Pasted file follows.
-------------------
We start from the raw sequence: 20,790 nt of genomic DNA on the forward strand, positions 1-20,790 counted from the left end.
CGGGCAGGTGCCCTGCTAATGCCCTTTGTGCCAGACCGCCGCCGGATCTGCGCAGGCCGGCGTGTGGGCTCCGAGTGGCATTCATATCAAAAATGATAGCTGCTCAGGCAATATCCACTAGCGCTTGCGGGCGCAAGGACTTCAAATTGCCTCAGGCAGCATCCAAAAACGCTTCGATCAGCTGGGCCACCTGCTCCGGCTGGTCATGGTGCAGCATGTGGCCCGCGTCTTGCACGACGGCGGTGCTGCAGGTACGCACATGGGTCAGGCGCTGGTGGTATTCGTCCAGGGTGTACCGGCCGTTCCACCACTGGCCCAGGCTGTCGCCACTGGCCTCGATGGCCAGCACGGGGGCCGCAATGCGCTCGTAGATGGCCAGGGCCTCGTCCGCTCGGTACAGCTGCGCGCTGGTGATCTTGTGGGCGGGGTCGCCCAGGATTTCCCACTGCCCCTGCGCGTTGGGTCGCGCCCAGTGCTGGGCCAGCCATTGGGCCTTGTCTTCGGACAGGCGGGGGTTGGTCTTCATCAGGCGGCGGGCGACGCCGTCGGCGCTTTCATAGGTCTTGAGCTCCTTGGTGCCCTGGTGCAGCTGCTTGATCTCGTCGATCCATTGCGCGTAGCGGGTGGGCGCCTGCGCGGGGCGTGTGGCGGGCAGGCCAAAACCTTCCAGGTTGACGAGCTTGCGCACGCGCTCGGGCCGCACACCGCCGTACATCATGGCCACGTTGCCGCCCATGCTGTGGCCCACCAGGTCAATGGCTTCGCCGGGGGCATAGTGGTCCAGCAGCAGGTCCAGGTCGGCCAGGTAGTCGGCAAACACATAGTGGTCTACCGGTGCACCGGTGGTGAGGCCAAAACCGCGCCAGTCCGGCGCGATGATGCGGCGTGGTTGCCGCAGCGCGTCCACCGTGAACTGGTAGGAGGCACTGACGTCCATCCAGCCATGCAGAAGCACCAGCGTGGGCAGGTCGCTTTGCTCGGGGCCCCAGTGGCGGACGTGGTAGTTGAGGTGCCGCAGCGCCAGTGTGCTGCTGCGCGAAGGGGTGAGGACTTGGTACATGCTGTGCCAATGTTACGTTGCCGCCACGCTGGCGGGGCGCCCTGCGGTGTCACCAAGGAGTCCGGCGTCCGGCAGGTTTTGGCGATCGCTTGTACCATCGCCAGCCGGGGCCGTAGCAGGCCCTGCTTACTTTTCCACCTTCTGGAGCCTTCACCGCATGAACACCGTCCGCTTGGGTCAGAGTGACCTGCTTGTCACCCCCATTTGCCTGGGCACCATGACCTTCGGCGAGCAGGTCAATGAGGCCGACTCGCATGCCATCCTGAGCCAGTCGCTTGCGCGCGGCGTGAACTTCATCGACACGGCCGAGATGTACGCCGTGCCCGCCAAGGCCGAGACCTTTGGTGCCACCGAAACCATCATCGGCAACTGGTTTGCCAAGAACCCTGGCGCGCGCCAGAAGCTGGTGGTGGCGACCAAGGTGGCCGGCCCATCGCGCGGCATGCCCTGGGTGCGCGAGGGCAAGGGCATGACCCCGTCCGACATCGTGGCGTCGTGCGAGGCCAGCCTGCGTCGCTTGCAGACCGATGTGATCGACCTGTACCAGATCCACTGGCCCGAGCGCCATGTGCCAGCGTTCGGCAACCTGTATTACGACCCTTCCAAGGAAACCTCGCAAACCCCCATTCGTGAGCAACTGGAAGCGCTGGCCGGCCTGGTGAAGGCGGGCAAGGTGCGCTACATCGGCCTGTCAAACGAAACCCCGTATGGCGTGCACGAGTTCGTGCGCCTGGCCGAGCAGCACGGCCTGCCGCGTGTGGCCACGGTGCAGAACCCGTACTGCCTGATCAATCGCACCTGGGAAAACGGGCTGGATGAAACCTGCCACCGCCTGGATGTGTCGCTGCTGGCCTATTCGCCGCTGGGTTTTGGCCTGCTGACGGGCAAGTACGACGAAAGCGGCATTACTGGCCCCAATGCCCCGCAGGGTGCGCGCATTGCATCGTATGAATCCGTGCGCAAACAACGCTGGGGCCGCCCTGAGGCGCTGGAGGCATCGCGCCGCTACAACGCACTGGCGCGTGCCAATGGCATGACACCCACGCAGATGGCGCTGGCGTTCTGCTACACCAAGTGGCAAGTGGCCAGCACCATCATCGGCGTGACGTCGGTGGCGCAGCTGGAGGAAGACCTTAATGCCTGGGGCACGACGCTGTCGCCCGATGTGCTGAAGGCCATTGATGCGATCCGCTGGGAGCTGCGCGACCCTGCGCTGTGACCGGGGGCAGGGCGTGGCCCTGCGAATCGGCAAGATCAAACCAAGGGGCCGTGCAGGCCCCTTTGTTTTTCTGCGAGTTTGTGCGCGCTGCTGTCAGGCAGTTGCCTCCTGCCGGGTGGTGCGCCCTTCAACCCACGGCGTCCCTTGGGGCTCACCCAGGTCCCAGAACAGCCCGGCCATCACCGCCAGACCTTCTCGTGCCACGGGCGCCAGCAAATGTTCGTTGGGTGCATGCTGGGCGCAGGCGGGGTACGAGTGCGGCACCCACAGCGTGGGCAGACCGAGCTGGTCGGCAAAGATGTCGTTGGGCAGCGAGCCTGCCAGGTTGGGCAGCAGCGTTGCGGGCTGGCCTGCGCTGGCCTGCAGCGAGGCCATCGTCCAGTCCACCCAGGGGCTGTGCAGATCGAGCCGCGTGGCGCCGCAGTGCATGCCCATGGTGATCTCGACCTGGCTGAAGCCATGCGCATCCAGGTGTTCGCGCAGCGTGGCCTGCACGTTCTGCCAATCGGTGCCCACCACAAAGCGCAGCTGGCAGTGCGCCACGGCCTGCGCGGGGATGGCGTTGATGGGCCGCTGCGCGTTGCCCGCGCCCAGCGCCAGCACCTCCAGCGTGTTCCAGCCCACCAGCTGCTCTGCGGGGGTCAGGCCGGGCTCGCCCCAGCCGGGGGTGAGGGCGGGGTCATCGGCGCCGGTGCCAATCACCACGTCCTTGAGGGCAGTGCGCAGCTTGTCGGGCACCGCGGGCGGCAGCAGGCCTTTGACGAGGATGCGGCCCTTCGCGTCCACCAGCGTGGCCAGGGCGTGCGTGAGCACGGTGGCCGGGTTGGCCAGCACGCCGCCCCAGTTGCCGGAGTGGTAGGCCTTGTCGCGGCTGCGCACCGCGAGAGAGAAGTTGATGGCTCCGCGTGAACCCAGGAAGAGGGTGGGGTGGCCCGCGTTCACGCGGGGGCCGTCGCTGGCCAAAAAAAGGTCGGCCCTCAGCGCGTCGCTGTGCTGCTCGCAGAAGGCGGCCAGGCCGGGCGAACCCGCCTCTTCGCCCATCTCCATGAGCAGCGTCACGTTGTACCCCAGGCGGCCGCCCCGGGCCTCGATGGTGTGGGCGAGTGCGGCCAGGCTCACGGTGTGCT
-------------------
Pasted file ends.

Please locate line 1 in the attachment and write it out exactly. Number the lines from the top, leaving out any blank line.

We start from the raw sequence: 20,790 nt of genomic DNA on the forward strand, positions 1-20,790 counted from the left end.